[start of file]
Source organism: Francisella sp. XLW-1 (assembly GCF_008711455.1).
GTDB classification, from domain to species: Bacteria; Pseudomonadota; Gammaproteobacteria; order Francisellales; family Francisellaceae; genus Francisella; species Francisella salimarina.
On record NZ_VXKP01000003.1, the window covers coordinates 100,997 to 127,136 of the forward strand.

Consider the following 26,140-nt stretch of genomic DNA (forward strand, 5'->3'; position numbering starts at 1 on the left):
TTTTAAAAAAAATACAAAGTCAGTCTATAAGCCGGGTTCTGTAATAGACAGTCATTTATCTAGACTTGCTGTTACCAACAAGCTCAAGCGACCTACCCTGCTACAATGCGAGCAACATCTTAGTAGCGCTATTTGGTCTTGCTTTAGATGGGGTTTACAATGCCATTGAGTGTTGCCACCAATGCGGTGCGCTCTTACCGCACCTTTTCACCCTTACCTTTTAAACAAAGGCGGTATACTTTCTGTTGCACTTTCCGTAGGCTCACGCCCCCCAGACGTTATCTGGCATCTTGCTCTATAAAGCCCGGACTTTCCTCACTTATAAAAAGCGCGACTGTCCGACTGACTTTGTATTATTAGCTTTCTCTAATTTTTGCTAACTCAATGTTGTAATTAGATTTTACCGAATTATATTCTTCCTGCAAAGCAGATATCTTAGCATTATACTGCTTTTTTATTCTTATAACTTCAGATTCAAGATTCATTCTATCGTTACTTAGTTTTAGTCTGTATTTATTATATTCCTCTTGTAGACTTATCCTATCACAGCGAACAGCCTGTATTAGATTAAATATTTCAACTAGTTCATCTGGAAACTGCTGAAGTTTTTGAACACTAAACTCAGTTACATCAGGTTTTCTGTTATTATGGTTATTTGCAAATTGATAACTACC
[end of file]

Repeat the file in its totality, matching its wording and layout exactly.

Source organism: Francisella sp. XLW-1 (assembly GCF_008711455.1).
GTDB classification, from domain to species: Bacteria; Pseudomonadota; Gammaproteobacteria; order Francisellales; family Francisellaceae; genus Francisella; species Francisella salimarina.
On record NZ_VXKP01000003.1, the window covers coordinates 100,997 to 127,136 of the forward strand.

Consider the following 26,140-nt stretch of genomic DNA (forward strand, 5'->3'; position numbering starts at 1 on the left):
TTTTAAAAAAAATACAAAGTCAGTCTATAAGCCGGGTTCTGTAATAGACAGTCATTTATCTAGACTTGCTGTTACCAACAAGCTCAAGCGACCTACCCTGCTACAATGCGAGCAACATCTTAGTAGCGCTATTTGGTCTTGCTTTAGATGGGGTTTACAATGCCATTGAGTGTTGCCACCAATGCGGTGCGCTCTTACCGCACCTTTTCACCCTTACCTTTTAAACAAAGGCGGTATACTTTCTGTTGCACTTTCCGTAGGCTCACGCCCCCCAGACGTTATCTGGCATCTTGCTCTATAAAGCCCGGACTTTCCTCACTTATAAAAAGCGCGACTGTCCGACTGACTTTGTATTATTAGCTTTCTCTAATTTTTGCTAACTCAATGTTGTAATTAGATTTTACCGAATTATATTCTTCCTGCAAAGCAGATATCTTAGCATTATACTGCTTTTTTATTCTTATAACTTCAGATTCAAGATTCATTCTATCGTTACTTAGTTTTAGTCTGTATTTATTATATTCCTCTTGTAGACTTATCCTATCACAGCGAACAGCCTGTATTAGATTAAATATTTCAACTAGTTCATCTGGAAACTGCTGAAGTTTTTGAACACTAAACTCAGTTACATCAGGTTTTCTGTTATTATGGTTATTTGCAAATTGATAACTACC